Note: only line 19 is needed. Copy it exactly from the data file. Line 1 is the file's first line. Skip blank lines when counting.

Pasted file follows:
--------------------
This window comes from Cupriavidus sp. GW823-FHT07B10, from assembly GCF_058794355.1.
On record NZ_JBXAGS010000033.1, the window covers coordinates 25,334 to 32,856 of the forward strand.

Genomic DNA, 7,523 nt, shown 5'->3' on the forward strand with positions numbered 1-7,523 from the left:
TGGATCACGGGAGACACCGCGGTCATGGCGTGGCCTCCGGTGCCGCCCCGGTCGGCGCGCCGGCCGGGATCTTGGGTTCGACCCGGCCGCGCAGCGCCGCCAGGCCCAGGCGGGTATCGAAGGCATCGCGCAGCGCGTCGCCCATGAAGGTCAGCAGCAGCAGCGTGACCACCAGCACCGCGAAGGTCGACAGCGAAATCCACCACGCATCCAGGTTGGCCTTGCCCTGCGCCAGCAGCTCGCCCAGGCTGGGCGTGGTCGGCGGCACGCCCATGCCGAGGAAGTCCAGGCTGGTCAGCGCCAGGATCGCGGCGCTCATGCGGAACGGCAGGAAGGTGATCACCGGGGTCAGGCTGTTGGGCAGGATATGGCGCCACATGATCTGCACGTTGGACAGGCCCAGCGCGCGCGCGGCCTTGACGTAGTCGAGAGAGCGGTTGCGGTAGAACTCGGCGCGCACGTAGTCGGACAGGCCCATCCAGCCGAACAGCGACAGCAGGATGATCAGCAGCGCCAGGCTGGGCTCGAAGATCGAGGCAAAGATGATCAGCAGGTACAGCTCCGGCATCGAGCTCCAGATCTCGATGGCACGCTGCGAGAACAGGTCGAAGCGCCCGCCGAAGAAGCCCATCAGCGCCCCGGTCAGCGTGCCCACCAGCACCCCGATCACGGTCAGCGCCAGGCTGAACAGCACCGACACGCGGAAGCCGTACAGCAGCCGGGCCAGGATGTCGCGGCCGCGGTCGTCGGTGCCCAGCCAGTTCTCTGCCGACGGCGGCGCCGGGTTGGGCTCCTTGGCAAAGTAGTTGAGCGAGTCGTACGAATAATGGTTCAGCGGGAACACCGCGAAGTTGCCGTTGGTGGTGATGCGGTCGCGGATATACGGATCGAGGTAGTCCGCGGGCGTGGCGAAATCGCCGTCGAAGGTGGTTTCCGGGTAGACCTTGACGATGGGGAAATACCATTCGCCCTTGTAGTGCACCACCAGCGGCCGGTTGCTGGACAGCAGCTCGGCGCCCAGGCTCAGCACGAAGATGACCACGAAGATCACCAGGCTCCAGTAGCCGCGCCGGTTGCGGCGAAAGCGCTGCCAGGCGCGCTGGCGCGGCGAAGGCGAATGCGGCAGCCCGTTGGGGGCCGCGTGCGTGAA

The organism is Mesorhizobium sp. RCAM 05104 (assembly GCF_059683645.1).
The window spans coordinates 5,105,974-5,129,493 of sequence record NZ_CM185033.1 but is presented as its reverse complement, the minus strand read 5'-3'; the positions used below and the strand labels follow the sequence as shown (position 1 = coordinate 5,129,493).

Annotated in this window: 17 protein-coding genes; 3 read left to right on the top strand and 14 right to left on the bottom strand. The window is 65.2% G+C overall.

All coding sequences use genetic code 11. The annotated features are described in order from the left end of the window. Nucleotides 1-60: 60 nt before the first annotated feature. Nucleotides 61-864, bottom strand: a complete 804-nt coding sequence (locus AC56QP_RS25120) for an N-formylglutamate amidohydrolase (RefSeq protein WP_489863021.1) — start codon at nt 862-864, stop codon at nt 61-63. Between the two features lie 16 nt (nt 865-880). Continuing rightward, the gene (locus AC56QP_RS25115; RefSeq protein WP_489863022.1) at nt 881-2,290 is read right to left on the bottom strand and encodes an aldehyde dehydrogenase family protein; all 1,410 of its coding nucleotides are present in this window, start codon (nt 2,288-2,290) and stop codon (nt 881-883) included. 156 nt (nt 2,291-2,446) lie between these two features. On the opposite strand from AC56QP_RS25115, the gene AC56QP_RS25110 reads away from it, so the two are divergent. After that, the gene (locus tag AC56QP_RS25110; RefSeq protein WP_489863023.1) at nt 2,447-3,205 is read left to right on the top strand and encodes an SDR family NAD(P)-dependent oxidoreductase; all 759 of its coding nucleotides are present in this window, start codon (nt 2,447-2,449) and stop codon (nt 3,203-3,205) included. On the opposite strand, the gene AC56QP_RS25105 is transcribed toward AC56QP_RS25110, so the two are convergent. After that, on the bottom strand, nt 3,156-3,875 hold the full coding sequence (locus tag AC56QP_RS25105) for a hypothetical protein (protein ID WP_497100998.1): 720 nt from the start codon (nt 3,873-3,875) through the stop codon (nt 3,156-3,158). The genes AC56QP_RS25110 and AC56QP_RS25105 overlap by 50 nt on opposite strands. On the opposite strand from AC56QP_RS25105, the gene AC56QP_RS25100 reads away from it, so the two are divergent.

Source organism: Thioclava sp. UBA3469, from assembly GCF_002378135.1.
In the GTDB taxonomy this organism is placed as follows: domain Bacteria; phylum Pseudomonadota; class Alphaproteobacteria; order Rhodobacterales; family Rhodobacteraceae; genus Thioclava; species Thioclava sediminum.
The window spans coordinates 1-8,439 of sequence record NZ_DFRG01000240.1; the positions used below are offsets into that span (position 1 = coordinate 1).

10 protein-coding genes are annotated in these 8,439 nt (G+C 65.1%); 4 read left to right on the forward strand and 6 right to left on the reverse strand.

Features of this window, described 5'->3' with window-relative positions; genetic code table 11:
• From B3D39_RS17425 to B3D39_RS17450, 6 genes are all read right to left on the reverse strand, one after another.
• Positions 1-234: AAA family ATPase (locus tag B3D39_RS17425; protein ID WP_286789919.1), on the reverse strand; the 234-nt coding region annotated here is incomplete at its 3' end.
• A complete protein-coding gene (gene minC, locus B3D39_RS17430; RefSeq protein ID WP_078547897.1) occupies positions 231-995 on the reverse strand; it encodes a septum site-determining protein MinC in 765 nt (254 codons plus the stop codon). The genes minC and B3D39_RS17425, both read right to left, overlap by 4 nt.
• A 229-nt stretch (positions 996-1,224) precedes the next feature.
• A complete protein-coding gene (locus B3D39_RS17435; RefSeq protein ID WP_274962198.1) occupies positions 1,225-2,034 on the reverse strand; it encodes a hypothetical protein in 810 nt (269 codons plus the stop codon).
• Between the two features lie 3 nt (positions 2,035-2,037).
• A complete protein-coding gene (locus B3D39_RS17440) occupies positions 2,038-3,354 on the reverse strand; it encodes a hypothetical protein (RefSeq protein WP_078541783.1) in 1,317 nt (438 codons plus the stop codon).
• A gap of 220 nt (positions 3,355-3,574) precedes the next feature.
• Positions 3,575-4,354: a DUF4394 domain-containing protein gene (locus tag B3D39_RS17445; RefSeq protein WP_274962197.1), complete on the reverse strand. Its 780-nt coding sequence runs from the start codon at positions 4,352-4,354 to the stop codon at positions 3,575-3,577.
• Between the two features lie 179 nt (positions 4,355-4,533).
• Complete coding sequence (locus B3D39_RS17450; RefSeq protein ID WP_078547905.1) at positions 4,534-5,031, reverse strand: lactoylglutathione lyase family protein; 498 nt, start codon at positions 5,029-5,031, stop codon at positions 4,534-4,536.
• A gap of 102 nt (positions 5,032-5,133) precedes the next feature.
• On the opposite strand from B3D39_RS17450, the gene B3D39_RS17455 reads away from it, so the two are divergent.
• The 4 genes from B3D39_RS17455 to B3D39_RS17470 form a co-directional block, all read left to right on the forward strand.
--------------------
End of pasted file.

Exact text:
• Between the two features lie 3 nt (positions 2,035-2,037).